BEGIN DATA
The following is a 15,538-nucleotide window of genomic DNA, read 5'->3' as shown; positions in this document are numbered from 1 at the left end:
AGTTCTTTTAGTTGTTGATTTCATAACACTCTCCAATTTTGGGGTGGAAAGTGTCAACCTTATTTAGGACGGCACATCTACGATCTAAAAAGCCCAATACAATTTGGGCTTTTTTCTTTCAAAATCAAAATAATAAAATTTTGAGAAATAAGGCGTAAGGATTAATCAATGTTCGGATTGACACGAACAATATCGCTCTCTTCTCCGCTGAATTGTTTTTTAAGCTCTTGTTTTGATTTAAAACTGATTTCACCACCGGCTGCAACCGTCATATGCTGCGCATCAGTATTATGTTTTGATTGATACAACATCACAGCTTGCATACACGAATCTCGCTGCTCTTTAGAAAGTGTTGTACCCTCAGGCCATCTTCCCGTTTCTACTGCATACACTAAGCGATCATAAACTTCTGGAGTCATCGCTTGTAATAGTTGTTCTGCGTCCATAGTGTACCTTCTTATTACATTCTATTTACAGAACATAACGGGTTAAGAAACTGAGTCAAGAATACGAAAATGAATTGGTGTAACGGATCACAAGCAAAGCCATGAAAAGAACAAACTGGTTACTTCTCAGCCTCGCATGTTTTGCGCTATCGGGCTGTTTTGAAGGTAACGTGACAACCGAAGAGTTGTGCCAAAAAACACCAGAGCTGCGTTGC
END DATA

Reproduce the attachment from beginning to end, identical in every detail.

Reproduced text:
The following is a 15,538-nucleotide window of genomic DNA, read 5'->3' as shown; positions in this document are numbered from 1 at the left end:
AGTTCTTTTAGTTGTTGATTTCATAACACTCTCCAATTTTGGGGTGGAAAGTGTCAACCTTATTTAGGACGGCACATCTACGATCTAAAAAGCCCAATACAATTTGGGCTTTTTTCTTTCAAAATCAAAATAATAAAATTTTGAGAAATAAGGCGTAAGGATTAATCAATGTTCGGATTGACACGAACAATATCGCTCTCTTCTCCGCTGAATTGTTTTTTAAGCTCTTGTTTTGATTTAAAACTGATTTCACCACCGGCTGCAACCGTCATATGCTGCGCATCAGTATTATGTTTTGATTGATACAACATCACAGCTTGCATACACGAATCTCGCTGCTCTTTAGAAAGTGTTGTACCCTCAGGCCATCTTCCCGTTTCTACTGCATACACTAAGCGATCATAAACTTCTGGAGTCATCGCTTGTAATAGTTGTTCTGCGTCCATAGTGTACCTTCTTATTACATTCTATTTACAGAACATAACGGGTTAAGAAACTGAGTCAAGAATACGAAAATGAATTGGTGTAACGGATCACAAGCAAAGCCATGAAAAGAACAAACTGGTTACTTCTCAGCCTCGCATGTTTTGCGCTATCGGGCTGTTTTGAAGGTAACGTGACAACCGAAGAGTTGTGCCAAAAAACACCAGAGCTGCGTTGC